If he was right in his foregoing statements and principles, we were now, under colour of supporting education generally, supporting that education only to which the Catholics entertain a religious objection, and which the commissioners' report admits to be a well-founded objection; for they observe that "From our examinations and general communications with all orders of the Roman Catholic clergy, we collect that the use of the Testament, without note or comment as a school book, or the reading of it by children, save under the direction of their pastors, or persons approved of by them, is considered contrary to the discipline of the Roman Catholic church."

In making these observations, he would by no means suggest a separate system of education for Catholic and Protestant: on the contrary, he deprecated it. An united system, in which both might conscientiously join, was not only the best and safest, but the only good and secure course that could be pursued. In this he was opposed by the zealots on both sides, but truth would ultimately prevail, and the zealots be forgotten. If separated, our establishments might, perhaps, be more essentially Catholic and more essentially Protestant, but he was convinced they would be less christian, and that the common ties and sympathies, without which life was valueless, would be broken in this unnatural estrangement. As his opinion on this subject was opposed to high authority, he would give his opponents the benefit of a witness in their favour, who stated—"If the two religions could manage so as to afford religious instruction separately, it would answer all purposes best; and, amongst other advantages, it would tend very much to charity. To comprehend the children in one scheme of general instruction, is a contrivance above my comprehension. In my own line, I see my way; out of that line, I am unwilling to venture on any experiments."

Now, in reply, he would beg the House to listen to the argument stated on the other side, much more ably than it would be by any words of his, but in every sentiment of which he concurred:—"I am averse to any plan that would give rise to a separate system of education, because I am convinced that nothing would tend so powerfully (with the exception of our own great and important question) to effect a union of all classes, as the early association of children of different religions. It has been said by some persons; where is the use of uniting in childhood with those whom the law separates in after life? But I ask, are we to form institutions for this country in contemplation of those laws being perpetual? are we, as far as in us lies, to support the spirit of those laws, by widening still farther the breach? I should think that the argument lies the other way, and that in proportion as the law divides and separates, we should join, and unite, and prove at least that we are not accessary to the evil policy of the legislature. Perhaps much of the prejudice that now exists may be traced to the want of that early association which this plan contemplates, and which, at a time when the mind is most alive to every impression, would tend to soften down asperities, and do away with the bad feeling which now exists."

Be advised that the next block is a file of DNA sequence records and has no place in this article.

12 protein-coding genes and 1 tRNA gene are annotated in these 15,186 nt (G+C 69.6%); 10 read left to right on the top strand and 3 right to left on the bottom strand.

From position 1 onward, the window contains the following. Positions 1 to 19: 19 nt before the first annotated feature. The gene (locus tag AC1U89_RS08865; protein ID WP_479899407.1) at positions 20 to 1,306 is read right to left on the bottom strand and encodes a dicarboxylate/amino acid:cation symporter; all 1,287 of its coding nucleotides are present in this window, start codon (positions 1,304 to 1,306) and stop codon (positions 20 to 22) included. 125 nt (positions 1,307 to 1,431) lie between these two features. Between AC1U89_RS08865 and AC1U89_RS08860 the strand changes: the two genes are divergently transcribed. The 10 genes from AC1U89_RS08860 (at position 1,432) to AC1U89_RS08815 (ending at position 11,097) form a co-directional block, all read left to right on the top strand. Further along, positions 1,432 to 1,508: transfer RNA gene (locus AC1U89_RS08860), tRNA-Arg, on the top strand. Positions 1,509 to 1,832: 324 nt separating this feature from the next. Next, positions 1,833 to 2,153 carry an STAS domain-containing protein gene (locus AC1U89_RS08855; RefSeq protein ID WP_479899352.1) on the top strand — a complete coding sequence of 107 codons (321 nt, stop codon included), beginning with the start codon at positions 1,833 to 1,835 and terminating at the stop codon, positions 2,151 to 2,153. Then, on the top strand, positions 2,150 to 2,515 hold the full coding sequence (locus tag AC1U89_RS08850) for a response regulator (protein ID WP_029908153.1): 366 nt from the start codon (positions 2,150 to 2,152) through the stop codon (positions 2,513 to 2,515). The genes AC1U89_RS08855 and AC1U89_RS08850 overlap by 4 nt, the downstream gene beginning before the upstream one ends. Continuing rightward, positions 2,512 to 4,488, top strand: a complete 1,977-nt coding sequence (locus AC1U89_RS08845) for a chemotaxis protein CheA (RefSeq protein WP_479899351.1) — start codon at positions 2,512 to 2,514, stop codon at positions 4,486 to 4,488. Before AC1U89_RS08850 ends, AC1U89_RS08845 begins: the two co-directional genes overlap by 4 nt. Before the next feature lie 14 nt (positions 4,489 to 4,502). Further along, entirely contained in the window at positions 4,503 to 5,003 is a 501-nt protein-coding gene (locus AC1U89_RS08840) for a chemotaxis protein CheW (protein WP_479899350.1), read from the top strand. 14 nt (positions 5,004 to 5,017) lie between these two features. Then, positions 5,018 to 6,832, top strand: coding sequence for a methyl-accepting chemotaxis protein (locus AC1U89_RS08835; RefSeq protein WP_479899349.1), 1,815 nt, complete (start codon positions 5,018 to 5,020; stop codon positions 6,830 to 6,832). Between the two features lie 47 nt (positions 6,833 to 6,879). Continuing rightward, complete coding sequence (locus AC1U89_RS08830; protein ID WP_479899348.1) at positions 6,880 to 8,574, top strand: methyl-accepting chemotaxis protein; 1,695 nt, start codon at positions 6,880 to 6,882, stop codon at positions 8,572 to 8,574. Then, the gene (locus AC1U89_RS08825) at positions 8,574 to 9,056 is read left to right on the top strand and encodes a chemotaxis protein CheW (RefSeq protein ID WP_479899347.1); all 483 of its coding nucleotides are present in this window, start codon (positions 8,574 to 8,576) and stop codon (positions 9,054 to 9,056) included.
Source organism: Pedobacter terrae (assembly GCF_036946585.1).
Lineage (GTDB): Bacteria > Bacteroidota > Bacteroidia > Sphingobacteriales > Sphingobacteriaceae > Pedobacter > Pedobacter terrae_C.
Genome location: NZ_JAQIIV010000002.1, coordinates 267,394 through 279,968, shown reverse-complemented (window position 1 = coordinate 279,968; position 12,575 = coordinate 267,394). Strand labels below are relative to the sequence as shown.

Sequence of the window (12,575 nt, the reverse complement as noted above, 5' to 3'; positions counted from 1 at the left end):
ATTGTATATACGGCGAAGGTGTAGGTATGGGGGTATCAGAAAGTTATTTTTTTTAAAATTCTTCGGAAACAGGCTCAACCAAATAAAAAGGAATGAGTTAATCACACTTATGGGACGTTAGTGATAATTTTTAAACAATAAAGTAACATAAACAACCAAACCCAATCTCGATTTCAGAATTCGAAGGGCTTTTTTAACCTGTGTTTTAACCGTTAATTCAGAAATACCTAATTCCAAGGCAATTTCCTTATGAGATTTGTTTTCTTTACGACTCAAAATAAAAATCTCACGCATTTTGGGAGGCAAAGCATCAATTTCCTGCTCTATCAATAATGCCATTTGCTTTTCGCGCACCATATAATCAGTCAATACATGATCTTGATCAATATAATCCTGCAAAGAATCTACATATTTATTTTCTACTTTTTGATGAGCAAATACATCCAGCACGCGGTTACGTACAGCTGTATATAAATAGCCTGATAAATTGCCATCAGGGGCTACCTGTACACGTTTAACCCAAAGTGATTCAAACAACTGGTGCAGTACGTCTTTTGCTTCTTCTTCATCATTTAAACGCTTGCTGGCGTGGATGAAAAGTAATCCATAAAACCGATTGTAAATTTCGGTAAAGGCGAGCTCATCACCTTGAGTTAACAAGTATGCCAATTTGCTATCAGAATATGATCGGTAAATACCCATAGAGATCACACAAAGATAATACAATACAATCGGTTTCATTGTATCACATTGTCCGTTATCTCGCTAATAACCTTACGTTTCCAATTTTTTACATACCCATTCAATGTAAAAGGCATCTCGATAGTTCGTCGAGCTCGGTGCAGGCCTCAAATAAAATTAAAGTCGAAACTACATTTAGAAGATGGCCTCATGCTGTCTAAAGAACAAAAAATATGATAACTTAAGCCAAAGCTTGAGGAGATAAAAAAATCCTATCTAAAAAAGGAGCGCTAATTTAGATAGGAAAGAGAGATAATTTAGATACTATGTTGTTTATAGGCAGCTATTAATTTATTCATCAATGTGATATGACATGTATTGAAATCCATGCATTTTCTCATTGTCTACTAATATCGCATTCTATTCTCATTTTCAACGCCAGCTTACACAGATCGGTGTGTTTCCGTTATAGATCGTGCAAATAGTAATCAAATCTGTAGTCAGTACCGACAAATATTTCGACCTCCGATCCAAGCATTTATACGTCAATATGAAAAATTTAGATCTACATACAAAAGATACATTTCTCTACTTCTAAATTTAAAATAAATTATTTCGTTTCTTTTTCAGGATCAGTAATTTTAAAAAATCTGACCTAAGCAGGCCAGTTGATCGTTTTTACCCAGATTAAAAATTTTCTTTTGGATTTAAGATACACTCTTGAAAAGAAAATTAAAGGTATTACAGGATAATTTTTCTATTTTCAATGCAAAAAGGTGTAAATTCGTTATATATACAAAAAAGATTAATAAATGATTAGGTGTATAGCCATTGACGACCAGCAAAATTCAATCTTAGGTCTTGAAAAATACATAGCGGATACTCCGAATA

Would the House believe it, that the witness who recommended separation as the means of producing charity, was a Protestant prelate; and that the advocate of the more generous and liberal principle, was a young and eloquent orator, Mr. Bellew, who, at the Catholic Association, pronounced the words I have read, and which do him such immortal honour! It had clearly been shown, that to impute to the Catholics an opposition to the light of the Scripture, was inconsistent with the fact. A still more vile and atrocious calumny had been propagated against them, that they were enemies to education. The returns on the table contradicted this detestable falsehood; for such was the anxiety of Catholics for education, that out of 408,065 children of their persuasion educated in Ireland, 377,007 were educated at their own expense, without public aid; whilst, out of 93,429 children of the established church, 26,025 were educated by grants from this House. Of 69,186 children in the schools supported by the public, 31,058 only were Catholics—less than one half: results for which the House and the public were entirely unprepared. The hon. member concluded by moving, by way of amendment, "That this House concurs in the opinion expressed unanimously by the Commissioners of education, appointed in 1826, in their fourteenth Report, signed by the late archbishops of Armagh and Cashel, the bishop of Killala, the provost of Trinity College, now bishop of Ferns, and others, 'that no general plan of education in Ireland, however wisely and unexceptionably contrived in other respects, can be carried into effectual execution, unless it be explicitly avowed, and clearly understood as its leading principle, that no attempt shall be made to influence or disturb the peculiar religious tenets of any sect or description of Christians.'"